# The “Holey” Sphere

[From the website of Dr. Donald Simanek—see further down.]

Browsing Martin Gardner’s books I stumbled on this diabolical puzzle. Gardner calls it “an incredible problem”. He traces it back too Samuel I. Jones’ Mathematical Nuts, 1932, p. 86.

It is seen on the web in various forms, often ambiguous in wording, along with endless discussions often leading nowhere. I have tried to restate it to remove ambiguity (which isn’t easy).

A hole is drilled completely through a sphere, directly through, and centered on, the sphere’s center. The hole in the sphere is a cylinder of length 6 inches. What is the volume of the remainder of the sphere (not including the material drilled out).

You’d think there’s not enough information given. But there is. The solution does not require calculus. Gardner gives an insightful solution that requires only two sentences, including just one equation.

The answer is provided by Doctor Donald Simanek, Professor of Physics Emeritus at Lockhaven University.

Visit Donald Simanek’s page at Lockhaven.edu for more brain-bending physics puzzles!

Here is The Answer from Dr. Donald Simanek
Assuming the problem is fair, then there must be a solution, and since the size of the sphere and the diameter of the hole were not given, the answer must be independent of these dimensions. So consider a hole of infinitesimal diameter and length 6 inches. In that case, the remaining portion of the sphere must be the same as the entire volume of a sphere of diameter 6 inches. That is 36π, which is the correct answer, as you could verify with more mathematical drudgery.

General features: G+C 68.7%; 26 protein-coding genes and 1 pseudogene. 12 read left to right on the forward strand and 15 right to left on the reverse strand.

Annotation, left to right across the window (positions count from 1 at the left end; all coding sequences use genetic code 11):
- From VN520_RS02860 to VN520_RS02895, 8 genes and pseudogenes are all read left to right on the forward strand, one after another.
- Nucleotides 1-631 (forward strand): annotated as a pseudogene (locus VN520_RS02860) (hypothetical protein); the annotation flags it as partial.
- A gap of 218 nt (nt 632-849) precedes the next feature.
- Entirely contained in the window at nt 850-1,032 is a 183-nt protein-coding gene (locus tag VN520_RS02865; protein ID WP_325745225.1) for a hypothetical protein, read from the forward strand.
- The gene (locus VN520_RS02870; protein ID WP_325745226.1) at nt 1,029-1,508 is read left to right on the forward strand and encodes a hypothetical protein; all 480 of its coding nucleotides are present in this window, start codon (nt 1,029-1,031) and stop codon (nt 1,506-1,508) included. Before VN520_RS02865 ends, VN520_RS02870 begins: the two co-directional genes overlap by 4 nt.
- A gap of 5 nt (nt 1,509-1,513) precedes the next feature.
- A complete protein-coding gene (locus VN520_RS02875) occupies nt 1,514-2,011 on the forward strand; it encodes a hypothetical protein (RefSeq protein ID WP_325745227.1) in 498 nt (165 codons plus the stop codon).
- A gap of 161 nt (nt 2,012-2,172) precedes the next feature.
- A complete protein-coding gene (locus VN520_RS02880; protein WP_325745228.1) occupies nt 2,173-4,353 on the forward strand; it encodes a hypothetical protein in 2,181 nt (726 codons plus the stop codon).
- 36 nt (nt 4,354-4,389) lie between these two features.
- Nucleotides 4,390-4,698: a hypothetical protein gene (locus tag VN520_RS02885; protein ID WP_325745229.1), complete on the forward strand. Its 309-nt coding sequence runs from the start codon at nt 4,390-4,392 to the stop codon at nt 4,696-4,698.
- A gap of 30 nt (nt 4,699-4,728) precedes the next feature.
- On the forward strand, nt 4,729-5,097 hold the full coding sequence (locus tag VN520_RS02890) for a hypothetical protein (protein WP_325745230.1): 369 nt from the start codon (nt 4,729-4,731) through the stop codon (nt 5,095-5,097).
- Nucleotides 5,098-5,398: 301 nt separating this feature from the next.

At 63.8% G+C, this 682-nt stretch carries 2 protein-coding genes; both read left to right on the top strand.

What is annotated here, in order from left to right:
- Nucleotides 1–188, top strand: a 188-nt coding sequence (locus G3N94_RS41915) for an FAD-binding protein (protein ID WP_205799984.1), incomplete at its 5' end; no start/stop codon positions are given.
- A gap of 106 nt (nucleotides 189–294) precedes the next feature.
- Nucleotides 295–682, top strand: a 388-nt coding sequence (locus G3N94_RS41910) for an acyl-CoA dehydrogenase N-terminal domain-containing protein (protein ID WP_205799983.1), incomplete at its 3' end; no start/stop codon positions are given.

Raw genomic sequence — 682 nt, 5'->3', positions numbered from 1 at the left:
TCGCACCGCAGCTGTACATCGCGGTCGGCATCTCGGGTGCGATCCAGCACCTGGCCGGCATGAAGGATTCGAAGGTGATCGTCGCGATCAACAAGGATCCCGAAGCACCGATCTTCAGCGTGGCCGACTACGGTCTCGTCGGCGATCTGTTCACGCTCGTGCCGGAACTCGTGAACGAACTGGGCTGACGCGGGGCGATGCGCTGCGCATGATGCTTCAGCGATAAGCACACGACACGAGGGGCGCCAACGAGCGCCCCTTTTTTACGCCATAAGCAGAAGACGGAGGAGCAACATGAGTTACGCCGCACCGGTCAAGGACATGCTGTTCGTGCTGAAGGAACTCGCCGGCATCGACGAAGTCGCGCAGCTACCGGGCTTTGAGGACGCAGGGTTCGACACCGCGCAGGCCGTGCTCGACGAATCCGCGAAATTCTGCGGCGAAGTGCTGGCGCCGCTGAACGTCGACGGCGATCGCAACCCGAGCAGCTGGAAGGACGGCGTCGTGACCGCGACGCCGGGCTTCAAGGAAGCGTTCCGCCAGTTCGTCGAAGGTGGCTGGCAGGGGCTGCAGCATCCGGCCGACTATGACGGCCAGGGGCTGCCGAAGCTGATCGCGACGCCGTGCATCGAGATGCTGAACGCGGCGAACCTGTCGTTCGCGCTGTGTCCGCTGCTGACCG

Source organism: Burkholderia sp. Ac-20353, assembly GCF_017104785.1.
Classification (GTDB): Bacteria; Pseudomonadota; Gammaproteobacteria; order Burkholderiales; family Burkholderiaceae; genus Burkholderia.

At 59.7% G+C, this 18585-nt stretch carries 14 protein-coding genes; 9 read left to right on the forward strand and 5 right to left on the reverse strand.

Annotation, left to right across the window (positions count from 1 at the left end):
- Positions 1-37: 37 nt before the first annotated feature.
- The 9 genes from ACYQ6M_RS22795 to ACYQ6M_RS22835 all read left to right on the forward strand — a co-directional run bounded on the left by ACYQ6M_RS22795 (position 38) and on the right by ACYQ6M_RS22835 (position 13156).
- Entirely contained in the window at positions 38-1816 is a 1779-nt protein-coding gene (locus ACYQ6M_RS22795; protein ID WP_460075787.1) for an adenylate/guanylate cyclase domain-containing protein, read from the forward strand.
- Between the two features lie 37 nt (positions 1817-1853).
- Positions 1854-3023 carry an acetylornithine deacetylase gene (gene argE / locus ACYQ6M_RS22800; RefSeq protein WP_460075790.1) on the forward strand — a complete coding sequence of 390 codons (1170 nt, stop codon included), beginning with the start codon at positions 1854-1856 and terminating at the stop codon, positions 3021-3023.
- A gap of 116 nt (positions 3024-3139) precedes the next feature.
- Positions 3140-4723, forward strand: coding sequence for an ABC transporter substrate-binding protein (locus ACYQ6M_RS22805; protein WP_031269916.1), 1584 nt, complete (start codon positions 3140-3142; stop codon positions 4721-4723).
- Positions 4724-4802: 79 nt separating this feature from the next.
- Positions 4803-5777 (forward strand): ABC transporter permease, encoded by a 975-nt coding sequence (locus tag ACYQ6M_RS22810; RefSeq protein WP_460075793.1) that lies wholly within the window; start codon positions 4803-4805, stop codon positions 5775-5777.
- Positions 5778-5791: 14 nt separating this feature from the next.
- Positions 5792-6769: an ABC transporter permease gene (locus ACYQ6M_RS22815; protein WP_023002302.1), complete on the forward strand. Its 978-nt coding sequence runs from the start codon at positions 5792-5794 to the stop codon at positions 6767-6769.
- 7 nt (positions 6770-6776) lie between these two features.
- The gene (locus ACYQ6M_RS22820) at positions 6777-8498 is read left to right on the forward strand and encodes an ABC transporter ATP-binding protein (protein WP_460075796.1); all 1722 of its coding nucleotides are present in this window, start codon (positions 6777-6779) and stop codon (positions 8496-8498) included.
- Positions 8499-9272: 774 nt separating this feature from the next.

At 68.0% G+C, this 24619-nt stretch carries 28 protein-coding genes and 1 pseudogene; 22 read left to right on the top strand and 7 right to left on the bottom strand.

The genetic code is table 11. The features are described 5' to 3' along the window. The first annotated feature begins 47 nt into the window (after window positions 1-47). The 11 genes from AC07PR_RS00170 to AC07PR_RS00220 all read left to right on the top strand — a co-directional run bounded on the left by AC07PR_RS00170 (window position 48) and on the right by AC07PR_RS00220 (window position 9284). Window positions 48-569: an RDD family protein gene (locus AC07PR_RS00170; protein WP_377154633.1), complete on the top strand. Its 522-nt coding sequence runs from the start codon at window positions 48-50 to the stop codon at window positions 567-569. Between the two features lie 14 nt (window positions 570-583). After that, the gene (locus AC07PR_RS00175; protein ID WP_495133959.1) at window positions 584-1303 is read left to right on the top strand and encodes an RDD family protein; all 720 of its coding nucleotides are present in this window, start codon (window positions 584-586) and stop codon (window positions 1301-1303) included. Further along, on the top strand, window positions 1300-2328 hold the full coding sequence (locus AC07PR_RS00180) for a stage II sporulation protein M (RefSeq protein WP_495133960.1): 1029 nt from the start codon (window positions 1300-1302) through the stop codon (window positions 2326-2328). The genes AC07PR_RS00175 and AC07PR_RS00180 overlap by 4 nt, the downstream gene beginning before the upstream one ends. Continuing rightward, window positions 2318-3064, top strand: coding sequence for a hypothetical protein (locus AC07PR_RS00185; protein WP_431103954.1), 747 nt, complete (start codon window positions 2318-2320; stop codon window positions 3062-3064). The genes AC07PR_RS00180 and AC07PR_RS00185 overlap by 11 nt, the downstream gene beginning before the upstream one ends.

The deceptive feature of this puzzle is that one is tempted to assume that the sphere is of fixed size and remains that size as one drills different diameter holes in it. The requirement that the cylindrical hole be 6 inches in length, whatever its diameter, forces the sphere to be a different diameter for each hole size considered. One might worry that the limiting case of hole diameter zero might a problem. It isn’t. There’s no discontinuity in the function there.